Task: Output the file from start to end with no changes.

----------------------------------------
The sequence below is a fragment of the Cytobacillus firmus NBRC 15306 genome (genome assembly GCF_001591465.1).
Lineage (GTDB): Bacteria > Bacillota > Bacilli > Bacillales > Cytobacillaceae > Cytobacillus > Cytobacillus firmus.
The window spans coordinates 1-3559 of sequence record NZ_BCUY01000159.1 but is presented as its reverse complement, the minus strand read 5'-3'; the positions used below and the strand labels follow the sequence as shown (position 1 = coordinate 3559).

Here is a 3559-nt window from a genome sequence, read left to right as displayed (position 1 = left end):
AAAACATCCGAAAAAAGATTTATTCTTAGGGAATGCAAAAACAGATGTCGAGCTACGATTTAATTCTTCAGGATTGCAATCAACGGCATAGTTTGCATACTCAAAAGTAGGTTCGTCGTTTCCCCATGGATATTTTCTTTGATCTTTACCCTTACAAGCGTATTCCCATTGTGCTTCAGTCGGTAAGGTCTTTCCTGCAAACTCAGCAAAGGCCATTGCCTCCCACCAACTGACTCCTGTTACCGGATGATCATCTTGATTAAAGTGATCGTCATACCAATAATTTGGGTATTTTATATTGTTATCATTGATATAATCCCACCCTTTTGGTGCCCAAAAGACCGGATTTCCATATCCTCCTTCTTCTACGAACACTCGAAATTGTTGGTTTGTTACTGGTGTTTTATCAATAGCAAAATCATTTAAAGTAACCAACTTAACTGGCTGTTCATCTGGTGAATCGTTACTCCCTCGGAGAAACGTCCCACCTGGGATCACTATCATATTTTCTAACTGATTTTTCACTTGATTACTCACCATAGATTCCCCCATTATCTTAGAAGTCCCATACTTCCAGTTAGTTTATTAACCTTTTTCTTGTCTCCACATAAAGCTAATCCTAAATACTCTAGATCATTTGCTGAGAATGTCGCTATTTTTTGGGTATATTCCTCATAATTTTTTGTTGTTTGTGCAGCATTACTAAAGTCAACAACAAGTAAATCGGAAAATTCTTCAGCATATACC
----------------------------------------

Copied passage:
The sequence below is a fragment of the Cytobacillus firmus NBRC 15306 genome (genome assembly GCF_001591465.1).
Lineage (GTDB): Bacteria > Bacillota > Bacilli > Bacillales > Cytobacillaceae > Cytobacillus > Cytobacillus firmus.
The window spans coordinates 1-3559 of sequence record NZ_BCUY01000159.1 but is presented as its reverse complement, the minus strand read 5'-3'; the positions used below and the strand labels follow the sequence as shown (position 1 = coordinate 3559).

Here is a 3559-nt window from a genome sequence, read left to right as displayed (position 1 = left end):
AAAACATCCGAAAAAAGATTTATTCTTAGGGAATGCAAAAACAGATGTCGAGCTACGATTTAATTCTTCAGGATTGCAATCAACGGCATAGTTTGCATACTCAAAAGTAGGTTCGTCGTTTCCCCATGGATATTTTCTTTGATCTTTACCCTTACAAGCGTATTCCCATTGTGCTTCAGTCGGTAAGGTCTTTCCTGCAAACTCAGCAAAGGCCATTGCCTCCCACCAACTGACTCCTGTTACCGGATGATCATCTTGATTAAAGTGATCGTCATACCAATAATTTGGGTATTTTATATTGTTATCATTGATATAATCCCACCCTTTTGGTGCCCAAAAGACCGGATTTCCATATCCTCCTTCTTCTACGAACACTCGAAATTGTTGGTTTGTTACTGGTGTTTTATCAATAGCAAAATCATTTAAAGTAACCAACTTAACTGGCTGTTCATCTGGTGAATCGTTACTCCCTCGGAGAAACGTCCCACCTGGGATCACTATCATATTTTCTAACTGATTTTTCACTTGATTACTCACCATAGATTCCCCCATTATCTTAGAAGTCCCATACTTCCAGTTAGTTTATTAACCTTTTTCTTGTCTCCACATAAAGCTAATCCTAAATACTCTAGATCATTTGCTGAGAATGTCGCTATTTTTTGGGTATATTCCTCATAATTTTTTGTTGTTTGTGCAGCATTACTAAAGTCAACAACAAGTAAATCGGAAAATTCTTCAGCATATACC